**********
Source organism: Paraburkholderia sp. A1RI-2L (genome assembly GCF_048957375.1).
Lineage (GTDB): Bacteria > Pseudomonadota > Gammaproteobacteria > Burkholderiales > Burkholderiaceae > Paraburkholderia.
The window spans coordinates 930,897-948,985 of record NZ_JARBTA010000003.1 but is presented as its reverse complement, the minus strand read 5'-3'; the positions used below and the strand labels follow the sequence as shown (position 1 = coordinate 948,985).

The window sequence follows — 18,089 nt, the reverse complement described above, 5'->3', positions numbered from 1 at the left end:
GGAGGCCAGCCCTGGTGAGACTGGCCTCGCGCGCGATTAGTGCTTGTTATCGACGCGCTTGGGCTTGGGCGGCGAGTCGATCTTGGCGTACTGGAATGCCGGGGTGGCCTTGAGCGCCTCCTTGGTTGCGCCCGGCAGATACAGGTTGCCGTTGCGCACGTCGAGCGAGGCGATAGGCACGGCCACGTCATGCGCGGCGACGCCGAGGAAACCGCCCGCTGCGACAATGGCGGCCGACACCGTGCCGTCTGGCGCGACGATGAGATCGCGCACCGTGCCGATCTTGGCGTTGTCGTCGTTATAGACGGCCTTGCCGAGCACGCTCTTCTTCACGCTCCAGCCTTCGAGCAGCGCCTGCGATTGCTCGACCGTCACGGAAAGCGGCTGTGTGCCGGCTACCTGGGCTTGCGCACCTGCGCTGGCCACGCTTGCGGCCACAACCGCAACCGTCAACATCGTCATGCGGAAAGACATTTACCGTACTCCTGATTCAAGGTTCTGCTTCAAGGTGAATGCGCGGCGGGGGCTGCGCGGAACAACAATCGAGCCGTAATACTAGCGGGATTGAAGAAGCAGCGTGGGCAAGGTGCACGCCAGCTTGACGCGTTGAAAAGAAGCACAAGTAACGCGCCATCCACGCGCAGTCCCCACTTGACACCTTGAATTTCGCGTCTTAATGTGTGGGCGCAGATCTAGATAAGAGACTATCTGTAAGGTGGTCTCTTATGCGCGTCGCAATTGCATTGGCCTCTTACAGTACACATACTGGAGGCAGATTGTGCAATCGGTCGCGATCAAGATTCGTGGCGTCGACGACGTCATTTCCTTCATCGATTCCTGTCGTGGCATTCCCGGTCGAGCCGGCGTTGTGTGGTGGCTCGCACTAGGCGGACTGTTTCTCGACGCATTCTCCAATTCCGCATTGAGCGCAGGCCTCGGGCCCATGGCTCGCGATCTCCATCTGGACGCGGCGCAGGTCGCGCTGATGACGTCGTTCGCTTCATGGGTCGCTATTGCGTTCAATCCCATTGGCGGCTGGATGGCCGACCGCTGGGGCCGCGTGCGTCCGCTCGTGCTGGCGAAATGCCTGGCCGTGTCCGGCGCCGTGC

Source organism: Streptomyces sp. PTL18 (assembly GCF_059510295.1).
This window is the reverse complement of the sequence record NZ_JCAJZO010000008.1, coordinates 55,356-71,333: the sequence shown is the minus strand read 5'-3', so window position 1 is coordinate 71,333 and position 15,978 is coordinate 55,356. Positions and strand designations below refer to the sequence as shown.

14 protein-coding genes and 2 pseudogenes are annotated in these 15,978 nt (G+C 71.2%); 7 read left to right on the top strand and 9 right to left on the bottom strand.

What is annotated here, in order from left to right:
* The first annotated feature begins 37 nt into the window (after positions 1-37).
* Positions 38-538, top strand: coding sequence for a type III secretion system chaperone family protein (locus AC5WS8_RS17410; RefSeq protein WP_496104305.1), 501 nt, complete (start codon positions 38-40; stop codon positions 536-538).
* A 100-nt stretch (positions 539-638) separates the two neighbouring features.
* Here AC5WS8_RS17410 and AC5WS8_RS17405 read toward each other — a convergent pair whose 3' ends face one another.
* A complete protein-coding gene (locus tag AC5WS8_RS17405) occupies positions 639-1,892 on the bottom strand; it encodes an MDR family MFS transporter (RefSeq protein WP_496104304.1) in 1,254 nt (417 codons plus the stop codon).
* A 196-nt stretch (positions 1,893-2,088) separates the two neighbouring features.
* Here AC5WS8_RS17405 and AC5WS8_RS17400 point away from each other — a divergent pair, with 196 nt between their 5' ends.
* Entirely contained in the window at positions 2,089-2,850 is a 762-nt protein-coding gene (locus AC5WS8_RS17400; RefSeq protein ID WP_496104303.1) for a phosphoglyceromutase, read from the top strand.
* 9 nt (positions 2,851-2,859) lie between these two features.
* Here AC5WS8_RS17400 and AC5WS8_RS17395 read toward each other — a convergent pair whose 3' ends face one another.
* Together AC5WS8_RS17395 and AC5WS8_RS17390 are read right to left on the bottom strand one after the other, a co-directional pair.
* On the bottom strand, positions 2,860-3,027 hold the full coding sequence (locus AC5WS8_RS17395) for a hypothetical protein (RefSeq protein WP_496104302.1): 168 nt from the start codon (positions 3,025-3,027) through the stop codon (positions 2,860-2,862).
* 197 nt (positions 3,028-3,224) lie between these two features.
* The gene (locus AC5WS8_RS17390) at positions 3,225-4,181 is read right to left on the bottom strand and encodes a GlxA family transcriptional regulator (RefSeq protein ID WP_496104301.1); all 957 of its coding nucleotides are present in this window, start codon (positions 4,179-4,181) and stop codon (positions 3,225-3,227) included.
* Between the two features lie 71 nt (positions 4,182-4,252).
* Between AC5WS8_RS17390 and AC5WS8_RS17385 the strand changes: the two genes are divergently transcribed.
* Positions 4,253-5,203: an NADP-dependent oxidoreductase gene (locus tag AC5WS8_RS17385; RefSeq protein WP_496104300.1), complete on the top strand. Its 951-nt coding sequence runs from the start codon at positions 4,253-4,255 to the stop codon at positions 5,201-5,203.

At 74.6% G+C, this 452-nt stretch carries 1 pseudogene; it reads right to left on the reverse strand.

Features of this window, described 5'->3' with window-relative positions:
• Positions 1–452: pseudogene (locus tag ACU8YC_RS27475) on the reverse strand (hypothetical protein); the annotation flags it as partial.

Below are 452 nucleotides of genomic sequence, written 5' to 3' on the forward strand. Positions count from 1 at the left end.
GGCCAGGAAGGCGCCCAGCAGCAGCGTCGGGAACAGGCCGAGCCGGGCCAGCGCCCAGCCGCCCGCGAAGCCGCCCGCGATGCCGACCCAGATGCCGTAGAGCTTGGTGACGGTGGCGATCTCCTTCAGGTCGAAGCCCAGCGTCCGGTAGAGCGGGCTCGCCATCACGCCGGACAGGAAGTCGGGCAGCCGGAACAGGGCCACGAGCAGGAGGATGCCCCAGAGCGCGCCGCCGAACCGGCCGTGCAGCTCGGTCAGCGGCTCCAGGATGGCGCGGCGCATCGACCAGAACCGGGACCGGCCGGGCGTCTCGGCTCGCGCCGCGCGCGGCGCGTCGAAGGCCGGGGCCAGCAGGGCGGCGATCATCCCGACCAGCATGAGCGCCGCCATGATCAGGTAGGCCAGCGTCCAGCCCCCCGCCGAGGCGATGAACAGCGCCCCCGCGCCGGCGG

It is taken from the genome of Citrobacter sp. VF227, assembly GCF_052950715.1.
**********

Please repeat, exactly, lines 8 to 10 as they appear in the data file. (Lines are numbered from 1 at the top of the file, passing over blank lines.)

14 protein-coding genes and 2 pseudogenes are annotated in these 15,978 nt (G+C 71.2%); 7 read left to right on the top strand and 9 right to left on the bottom strand.

What is annotated here, in order from left to right:
* The first annotated feature begins 37 nt into the window (after positions 1-37).